Jaylene Irwin decided to go home around 2AM after celebrating New Year’s Eve in Winnipeg with friends, at which time getting a cab was a bit difficult.
The 23-year-old woman eventually found a driver who agreed to take her from a downtown night club to her home in the west of the city, but then cut the trip short around 2:30AM, Irwin said.
Irwin tried to convince the taxi driver to take her home, but he insisted she should get out, leaving her standing alone in an overnight temperature of -20 degrees Celsius, with a wind chill near -30.
“We’re driving and then he says, ‘I don’t have time to take you the full way, I have to drop you off here,’” Irwin told CTV Winnipeg.
“I was just kind of shocked.”
Unable to reach her family on the phone for a ride home, Irwin started walking her way home before the driver of a truck with three passengers saw her, pulled over and offered her a ride home.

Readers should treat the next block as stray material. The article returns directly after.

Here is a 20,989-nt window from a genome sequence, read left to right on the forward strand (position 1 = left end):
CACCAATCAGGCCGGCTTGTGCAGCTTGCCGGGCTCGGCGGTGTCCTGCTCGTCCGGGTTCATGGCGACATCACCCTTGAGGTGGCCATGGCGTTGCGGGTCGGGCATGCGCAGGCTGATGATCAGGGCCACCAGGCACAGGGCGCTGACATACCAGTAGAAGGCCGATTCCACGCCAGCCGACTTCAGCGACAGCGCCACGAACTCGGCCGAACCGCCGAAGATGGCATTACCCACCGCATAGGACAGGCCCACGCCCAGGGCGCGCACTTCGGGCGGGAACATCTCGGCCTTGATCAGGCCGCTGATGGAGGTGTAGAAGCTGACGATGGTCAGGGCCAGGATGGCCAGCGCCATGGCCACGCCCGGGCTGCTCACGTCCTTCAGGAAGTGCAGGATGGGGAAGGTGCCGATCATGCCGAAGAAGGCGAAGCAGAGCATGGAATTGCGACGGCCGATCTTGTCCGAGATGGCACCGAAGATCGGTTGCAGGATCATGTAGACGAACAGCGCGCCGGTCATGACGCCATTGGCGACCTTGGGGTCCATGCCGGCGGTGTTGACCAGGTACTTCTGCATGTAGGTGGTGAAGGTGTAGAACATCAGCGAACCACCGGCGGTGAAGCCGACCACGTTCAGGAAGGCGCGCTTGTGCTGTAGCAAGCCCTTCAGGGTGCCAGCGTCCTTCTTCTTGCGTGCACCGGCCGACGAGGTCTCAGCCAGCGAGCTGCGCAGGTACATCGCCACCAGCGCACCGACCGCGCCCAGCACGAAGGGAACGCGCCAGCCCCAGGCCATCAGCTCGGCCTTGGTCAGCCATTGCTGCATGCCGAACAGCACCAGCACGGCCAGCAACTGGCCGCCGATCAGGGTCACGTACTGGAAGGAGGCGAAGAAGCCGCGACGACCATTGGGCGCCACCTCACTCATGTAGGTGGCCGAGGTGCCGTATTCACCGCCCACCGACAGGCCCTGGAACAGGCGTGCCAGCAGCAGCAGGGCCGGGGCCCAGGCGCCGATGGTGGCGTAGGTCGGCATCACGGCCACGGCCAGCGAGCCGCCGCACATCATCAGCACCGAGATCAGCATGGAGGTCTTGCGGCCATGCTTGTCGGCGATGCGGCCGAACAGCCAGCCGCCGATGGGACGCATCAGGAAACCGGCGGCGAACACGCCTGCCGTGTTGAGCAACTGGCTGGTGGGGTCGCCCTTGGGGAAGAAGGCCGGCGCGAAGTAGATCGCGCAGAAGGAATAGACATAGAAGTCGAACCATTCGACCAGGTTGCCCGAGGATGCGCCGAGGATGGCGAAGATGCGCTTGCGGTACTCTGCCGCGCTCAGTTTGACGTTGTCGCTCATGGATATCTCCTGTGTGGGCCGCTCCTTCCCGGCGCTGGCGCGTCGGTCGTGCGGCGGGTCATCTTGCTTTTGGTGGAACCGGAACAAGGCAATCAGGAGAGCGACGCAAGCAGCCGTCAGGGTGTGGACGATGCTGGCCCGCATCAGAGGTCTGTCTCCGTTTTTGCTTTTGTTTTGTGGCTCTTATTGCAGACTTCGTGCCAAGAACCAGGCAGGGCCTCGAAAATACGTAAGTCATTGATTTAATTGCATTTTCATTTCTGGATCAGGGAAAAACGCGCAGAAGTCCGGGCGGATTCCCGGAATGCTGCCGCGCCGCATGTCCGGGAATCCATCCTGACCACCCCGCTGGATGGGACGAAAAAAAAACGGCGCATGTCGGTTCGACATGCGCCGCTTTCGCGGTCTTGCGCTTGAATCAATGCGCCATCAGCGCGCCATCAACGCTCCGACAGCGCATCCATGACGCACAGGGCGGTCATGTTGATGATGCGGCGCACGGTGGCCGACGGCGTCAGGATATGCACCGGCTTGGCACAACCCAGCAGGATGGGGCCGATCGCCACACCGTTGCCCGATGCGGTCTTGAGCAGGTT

“I was kind of hesitant at first but they were younger than me and seemed pretty sincere so I didn’t feel like my safety was in danger at all,” Irwin said
“Luckily I was taken home safely after that.”
Irwin has filed complaints with the City of Winnipeg, which regulates the taxi industry, and also with Duffy’s Taxi.
Duffy’s Taxi told CTV News they received a complaint from Irwin and they are looking into the matter.
The taxi company said they take these issues seriously. In this case, the company said it hasn’t determined if a Duffy’s driver was involved.
The Winnipeg Parking Authority, the department which oversees the taxi industry, said in a statement to CTV News via email that it takes complaints seriously and looks into every complaint it receives.
Under the Vehicles for Hire bylaw, a taxi driver cannot refuse to drop off a passenger at their preferred destination unless the taxi driver believes their own personal safety is in danger.
Irwin said since the driver didn’t have time to drive her, he shouldn’t have agreed to do the trip in the first place.